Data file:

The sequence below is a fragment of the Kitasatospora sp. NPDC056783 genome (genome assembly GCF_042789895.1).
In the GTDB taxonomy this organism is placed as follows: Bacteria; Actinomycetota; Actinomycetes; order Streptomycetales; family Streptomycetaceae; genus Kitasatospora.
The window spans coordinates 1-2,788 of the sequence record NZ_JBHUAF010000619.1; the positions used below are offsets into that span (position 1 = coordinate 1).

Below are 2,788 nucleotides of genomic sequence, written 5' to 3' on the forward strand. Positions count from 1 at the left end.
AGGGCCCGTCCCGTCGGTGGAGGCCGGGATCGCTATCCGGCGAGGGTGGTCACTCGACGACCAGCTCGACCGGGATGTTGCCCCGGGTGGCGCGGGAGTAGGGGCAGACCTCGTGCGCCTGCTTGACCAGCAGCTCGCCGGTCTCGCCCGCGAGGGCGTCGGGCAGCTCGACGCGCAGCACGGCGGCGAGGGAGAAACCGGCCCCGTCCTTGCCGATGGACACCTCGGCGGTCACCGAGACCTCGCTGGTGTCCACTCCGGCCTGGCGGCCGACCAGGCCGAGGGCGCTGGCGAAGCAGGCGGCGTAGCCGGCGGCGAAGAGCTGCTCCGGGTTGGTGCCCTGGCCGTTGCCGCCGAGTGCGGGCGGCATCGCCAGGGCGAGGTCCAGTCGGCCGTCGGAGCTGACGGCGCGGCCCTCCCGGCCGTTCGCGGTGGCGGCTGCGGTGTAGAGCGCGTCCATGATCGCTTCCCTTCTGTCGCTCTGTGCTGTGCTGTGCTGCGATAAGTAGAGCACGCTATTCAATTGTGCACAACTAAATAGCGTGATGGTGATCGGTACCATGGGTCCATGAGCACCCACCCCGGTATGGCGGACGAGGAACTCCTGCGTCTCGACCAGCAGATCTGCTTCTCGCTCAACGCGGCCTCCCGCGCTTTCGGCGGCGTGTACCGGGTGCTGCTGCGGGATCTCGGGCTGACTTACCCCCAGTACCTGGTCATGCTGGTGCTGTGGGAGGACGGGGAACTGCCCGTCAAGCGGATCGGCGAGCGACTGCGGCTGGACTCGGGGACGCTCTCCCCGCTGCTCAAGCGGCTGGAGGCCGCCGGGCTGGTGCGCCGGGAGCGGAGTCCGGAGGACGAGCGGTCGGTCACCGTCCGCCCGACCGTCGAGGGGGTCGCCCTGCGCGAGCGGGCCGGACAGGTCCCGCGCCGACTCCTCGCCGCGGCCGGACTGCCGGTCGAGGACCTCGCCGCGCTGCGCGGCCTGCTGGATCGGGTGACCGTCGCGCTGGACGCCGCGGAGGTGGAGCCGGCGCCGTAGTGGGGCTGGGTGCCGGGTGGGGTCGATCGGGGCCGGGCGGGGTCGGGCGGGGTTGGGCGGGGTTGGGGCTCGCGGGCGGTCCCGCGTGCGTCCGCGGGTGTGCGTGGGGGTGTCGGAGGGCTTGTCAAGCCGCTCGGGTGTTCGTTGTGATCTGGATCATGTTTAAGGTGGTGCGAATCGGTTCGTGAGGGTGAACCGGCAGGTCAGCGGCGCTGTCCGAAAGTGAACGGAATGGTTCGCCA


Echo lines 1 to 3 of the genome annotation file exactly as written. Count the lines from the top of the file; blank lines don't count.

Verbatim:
The sequence below is a fragment of the Kitasatospora sp. NPDC056783 genome (genome assembly GCF_042789895.1).
In the GTDB taxonomy this organism is placed as follows: Bacteria; Actinomycetota; Actinomycetes; order Streptomycetales; family Streptomycetaceae; genus Kitasatospora.
The window spans coordinates 1-2,788 of the sequence record NZ_JBHUAF010000619.1; the positions used below are offsets into that span (position 1 = coordinate 1).